The sign of whether or not a show is any good is how well you remember it. This notably applies in my case as a never reliable memory has grown steadily worse with my advancing age (pass me the zimmer frame, baby, I want to boogie -whatever that is). I've never watched any of these Dr Who shows since they were first shown. However, I found that while I may have forgotten numerous incidental details, my broad memory of the individual shows was very good. The result is that this mixture created a feeling a mild feeling of freshness and familiarity and an appreciation of how good the show was the first time around. Out of all of the episodes there was only one I skipped through because it was boring (spaceship plummeting towards a sun).
There are so many things that are impress in that I can't think of anything about the show which isn't (ignoring the odd minor cavil here and there) -script, cast, music, sfx, direction, etc. Not a weak link anywhere and it's a great pleasure to watch them all again after a gap of several years. The many gay references Russell T Davies throws in there are even more, unobjectionably but noticeably, obvious on a second viewing. Davies, it has to be said, did a brilliant job of updating the show and making it fit for the modern world.
And the same can be said about Torchwood which started the whole thing off. The same pedigree as Dr Who, three actors who appeared in it, notably the charismatic if annoying Mr Barrowman -even the same character more or less in Naoki Mori's case- limited location (Cardiff) but a whole lot ruder and more violent (great!). So what's not like? The third and shorter series is on my pile but not the appalling fourth.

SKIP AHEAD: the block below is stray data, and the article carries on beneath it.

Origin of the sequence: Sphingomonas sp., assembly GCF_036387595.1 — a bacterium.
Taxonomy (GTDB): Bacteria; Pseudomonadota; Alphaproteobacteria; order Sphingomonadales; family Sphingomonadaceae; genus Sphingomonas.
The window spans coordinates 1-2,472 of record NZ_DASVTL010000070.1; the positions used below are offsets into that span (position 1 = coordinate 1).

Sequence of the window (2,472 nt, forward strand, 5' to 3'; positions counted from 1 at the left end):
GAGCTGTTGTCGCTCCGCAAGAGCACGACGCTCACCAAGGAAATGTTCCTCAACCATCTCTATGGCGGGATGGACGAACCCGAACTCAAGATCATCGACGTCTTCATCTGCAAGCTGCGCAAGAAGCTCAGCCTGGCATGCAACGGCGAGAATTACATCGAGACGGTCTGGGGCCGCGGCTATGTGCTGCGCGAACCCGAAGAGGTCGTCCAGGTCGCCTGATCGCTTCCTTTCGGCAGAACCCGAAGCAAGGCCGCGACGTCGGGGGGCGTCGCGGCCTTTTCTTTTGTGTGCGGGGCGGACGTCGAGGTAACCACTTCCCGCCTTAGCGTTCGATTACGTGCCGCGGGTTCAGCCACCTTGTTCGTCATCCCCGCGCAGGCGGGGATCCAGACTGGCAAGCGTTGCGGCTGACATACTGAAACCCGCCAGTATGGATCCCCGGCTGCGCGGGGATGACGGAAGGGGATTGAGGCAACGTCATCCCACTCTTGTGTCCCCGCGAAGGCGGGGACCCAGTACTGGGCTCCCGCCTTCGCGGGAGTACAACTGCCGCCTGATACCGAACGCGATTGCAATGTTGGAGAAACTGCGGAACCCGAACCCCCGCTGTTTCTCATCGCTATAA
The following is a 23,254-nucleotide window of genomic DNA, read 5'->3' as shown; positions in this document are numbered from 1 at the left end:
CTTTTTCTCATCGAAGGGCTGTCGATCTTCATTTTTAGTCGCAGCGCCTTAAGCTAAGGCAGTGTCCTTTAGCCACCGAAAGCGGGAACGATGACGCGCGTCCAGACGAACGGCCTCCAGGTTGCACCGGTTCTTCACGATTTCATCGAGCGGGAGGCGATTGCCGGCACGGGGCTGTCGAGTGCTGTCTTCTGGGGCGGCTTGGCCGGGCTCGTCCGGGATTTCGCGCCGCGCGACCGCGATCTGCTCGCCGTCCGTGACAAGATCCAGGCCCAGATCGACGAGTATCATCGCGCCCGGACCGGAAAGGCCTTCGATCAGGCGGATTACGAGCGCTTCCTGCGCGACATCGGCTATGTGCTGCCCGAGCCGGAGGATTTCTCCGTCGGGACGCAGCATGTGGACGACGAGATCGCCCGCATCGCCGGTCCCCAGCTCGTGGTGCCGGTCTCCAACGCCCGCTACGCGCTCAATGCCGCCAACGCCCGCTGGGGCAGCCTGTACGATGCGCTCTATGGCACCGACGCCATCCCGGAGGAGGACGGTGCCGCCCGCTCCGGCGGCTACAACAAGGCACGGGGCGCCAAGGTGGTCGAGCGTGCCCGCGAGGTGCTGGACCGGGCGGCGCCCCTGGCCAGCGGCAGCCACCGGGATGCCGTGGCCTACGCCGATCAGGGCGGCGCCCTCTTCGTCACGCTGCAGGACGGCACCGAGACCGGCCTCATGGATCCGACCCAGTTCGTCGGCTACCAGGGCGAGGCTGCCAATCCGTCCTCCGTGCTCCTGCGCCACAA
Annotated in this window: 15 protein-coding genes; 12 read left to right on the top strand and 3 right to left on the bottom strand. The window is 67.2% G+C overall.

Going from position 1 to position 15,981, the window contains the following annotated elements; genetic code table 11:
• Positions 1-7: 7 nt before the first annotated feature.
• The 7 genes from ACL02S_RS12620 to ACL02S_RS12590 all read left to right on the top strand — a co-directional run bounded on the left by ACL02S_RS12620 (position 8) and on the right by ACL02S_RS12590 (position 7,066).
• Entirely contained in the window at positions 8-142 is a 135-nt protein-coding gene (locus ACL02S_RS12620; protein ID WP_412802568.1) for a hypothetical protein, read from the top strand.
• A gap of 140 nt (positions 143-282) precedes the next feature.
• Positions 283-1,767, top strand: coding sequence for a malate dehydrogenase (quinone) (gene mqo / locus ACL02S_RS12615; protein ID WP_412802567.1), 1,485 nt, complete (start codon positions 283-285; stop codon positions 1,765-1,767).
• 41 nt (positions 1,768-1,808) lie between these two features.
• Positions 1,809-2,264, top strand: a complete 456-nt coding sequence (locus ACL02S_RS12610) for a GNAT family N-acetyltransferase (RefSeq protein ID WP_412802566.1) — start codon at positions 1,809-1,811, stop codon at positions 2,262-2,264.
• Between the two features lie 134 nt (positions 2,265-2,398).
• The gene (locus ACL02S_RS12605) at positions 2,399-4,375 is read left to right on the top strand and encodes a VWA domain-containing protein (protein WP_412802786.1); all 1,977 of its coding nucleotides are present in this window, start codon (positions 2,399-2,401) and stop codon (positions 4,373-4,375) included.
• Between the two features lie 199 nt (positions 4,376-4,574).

From the hands of those complicit in Dr Who as writers and one, later, as showrunner comes this marvellous updating of Sherlock Holmes, a character whose become such a cliche I long ago lost any interest in him. This retelling manages to be both faithful and iconoclastic (and often hilarious). I've only just finished the first season which also includes as an extra, apart from an interesting making of, the original hour-long pilot.
A second viewing confirms my opinion that the first and third episodes were brilliant but the second, which had neither hands of Mark Gatiss and Steven Moffitt involved, nor any of the regular supporting cast, to be woefully inferior and easily skipped. Thankfully this lapse has never been repeated.
Season 2 will be watched this week but I'll hold off a few months before buying S.3 by which time the edges will have blurred somewhat.
And now for something completely different.
This show is genuinely astonishing and, if you aren't prepared for it, can be genuinely shocking. It's also possibly the bravest show on American TV, at least for its auteur Lena Dunham.
Ah yes, Lena Dunham, let me count the ways: creator, main writer, often director, co-producer, lead actor (in an otherwise ensemble cast) and most likely to appear nude and/or having sex. If you're looking for another Friends or How I Met Your Mother then look away now.
Set in New York, Girls is about a dysfunctional group of four women friends (and their various associates) in their early to mid twenties who are all self-absorbed fuckups trying to find their places in the world and generally doing a very bad job of it, with Dunham's character Hannah being about the worst of the lot. This is of course an oversimplification as it's, you'll pardon the expression, more like shades of grey.
Incidentally, while it is often funny, it isn't a sitcom it's a comedy-drama (I refuse to use the word dramedy even though I just have). At one point, Hannah descends into the depths of a horrifying bout of OCD from which she is ultimately rescued by her boyfriend Adam who is, almost up to that point, perceived by the viewer as a complete self-centred pile of shit.
Sex is portrayed extremely realistically, with nudity and simulated sex, as far from erotic by people with normal looking bodies -Dunham's is short, dumpy and with small breasts- having an often unsatisfying time and frequently with people they shouldn't.
Sometimes this show feels like a train crash -horrendous but you can't look away.
Tuesday, 11 February 2014